Often, his duo-screen videos are installed at an angle, corner, e.g. 24 hour Psycho , 1993, what makes the viewing experience more inclusive, kind of embodied experience around one.

In the OCA discuss forum a current thread is about self – portrait in photography, the anxiety and the unease that comes along with making self-portraits photographs (considering self-portrait in the conventional sense of making a reproduction of one own’s head, face or body) Cindy Sherman (b. 1954) uses props, costumes etc. to step herself into staged personas, enacted self or cultural identities, challenging conceptions of identity and how we perceive others through a superficial appearance. She appropriates still image from movies, commercials, and even pornography. Sherman explores through the staged personas and identities question of constructive selfs and questions related to ‘aging in a youth- and status-obsessed society’ (Stigh and Doyle, 2012). How we perceive beauty and how we consider honesty through photographic imagery. At times with quite some unsettling sensations when seeing her works, e.g. Sex Pictures, 1989 – 1992.

Featured Image: 

  • Screenshot from Pinterest search ‘Hands – Art – gesture’


read more

Project 3.2: Becoming an image

Stefan513593 - Body and Image - self portraits from POP1
Before looking deeper into some artists’ works and their writing, I do wonder how I perceive body and image as of today.
The body as a vulnerable physical matter protected through a skin. Skin as I explored in previous exercise, not as clothing surrounding us in a cultural environment, but as the human skin – when naked we expose ourselves to vulnerability, physical and conceptual –  or even metaphorical. My previous works do reflect somehow this sensibility through it translucent materiality. 
How does our body reflect what we are? Is the body a self, our identity? Some reflection – using the ‘Inspiration‘ app while travelling. I took some reference to a past exhibition visit in 2016 in Zurich on self-portraits ‘Me/Not Me‘ .
visual mapping of what I know - mapping on the go

Fig. 1: visual mapping of what I know – mapping ‘on the go’


The painterly human body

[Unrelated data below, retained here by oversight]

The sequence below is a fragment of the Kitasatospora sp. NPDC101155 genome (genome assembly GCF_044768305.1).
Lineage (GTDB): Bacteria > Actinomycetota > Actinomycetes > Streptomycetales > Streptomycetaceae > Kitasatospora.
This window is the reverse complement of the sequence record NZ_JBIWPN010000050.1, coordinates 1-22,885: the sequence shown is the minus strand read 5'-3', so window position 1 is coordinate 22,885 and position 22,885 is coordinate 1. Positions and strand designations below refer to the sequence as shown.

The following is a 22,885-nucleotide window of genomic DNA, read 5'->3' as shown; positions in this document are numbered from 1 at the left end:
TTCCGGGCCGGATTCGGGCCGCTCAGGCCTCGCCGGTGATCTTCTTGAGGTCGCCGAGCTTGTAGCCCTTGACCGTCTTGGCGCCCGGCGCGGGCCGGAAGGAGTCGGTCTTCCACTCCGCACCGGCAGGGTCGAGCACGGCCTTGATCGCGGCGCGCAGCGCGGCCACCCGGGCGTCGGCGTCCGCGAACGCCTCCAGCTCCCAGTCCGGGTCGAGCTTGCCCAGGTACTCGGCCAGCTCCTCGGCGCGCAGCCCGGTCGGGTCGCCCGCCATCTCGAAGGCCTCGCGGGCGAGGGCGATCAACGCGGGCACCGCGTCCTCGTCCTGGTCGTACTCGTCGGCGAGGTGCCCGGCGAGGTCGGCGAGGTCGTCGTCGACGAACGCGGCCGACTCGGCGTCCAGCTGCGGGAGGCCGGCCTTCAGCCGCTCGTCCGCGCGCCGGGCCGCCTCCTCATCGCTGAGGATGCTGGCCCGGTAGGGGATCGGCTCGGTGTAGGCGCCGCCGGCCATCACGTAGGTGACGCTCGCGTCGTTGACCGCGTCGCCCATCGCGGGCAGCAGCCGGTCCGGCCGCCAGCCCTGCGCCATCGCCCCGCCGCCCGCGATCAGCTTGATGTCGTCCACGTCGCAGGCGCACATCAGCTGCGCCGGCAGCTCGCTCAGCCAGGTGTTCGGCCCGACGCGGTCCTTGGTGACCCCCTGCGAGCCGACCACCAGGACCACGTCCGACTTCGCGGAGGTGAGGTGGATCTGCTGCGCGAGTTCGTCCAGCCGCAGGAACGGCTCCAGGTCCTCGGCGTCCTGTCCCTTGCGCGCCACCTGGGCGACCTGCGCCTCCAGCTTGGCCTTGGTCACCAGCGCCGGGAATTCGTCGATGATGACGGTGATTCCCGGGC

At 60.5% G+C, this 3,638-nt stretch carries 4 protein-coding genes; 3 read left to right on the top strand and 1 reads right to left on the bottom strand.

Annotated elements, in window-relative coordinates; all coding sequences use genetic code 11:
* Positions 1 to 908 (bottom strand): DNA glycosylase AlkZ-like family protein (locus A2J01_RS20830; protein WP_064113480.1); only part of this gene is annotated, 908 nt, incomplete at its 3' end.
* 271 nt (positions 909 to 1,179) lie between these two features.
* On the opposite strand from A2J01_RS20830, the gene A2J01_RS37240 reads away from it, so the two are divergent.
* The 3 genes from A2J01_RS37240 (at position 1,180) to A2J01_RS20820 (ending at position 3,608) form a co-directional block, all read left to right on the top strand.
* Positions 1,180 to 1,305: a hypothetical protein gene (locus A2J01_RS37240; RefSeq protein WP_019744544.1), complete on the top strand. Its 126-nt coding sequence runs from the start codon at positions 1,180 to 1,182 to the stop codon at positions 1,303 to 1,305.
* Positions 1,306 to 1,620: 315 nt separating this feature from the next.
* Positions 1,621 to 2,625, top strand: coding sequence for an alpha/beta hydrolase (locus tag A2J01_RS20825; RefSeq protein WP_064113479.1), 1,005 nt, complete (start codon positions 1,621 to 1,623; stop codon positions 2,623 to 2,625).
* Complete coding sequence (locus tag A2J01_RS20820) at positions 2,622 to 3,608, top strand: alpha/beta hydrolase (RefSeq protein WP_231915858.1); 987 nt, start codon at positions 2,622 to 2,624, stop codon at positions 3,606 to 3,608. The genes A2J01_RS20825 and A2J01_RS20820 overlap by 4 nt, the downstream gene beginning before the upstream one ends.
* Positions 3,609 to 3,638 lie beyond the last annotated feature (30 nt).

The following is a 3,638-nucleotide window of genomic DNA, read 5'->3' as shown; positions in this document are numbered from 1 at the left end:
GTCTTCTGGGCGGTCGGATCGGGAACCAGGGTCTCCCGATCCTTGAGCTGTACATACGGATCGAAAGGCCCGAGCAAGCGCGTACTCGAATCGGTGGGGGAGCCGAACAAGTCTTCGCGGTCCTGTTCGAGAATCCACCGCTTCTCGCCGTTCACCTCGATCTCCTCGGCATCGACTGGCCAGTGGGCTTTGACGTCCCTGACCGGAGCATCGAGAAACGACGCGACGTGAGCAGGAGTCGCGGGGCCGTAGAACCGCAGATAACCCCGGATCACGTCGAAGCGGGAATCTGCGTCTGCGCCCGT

to paint with = brush
   to paint on = canvas
   to paint of = object
   to paint through = performance
Being reminded of my ‘body as brush’ paintings during PoP1 as an expansion of self-portrait, made with gouache ‘ The Eyes of the Skin‘ (Schaffeld, 2016 – see featured image) – the title as reference to the book The Eyes of the Skin (2005) by Juhani Pallasmaa.
My thoughts wandering around the skin and identity, something that resonates well in the work of Boo Ritson. And body and skin reminds me strongly of touch, possibly the most intimate human sensation. Reminding me of my past exhibition visit in Basel Prière de toucher, 2016. From touching the skin to belief – reminiscence to ‘Emblemata’ and allegorical subject of the five senses in 16th and 17th century art – touching as a haptic process and experience for the blind, up to scratching the skin like a sculptural material, quite a violent act (reminding me of the symptoms of some borderline people). At the exposure of body and skin to pain and violent interventions brings me to Ana Mendieta, and even more to the performative works of Marina Abramovic and to a lesser extent to Carolee Schneeman. In found the book ‘The Body in Contemporary Art’ (O’Relly, 2009), now more fascinating for me than some time ago, with one example of Daniel Joseph Martinez Self Portrait #9  (p.182) putting his hand deep inside his stomach (manipulated photographs) – appropriating Gustave Moreau Prometheus ,1868 – what brings me possibly closer to my personal project of inside-out, the skin and the inner parts, the body and identity. 
It also reminds me of the video work ‘Pickelporno‘ by Pipilotta Rist, on that I wrote my final assignment essay for UVC, an intimate close-up view on skin and the human body at sexual intercourse transformed into psychedelic landscapes and eruption of colors. 
I found incidentally the works of the artist Yasumusa Morimura, quite close to works if Cindy Sherman or Gillian Wearing.  He stages himself in historical scenes, using appropriation through enactment as a tool to challenge
‘What is history? What is historical truth? – Yasumasa Morimura 
He started in 1985 with making self-portraits using prosthetics and cosmetics as sets assuming a role of figures that signify more than themselves (Hiji, 2018) And as a non-Western, asian man he subverts tropes and concepts of masculinity and femininity, e.g the concept of the “male gaze” .
Cindy Sherman uses her own body, make-up, prosthetics, costume and props to speak about issues around the depiction of women in society and culture. In the OCA discuss forum a current thread is about self – portrait in photography, the anxiety and the unease that comes along with making self-portraits photographs (considering self-portrait in the conventional sense of making a reproduction of one own’s head, face or body). Staging a self through a maskerade could be seen as just another selfie-persona, but could be also seen as a sensibility to draw attention to conventions we often take for granted.

The Make up Body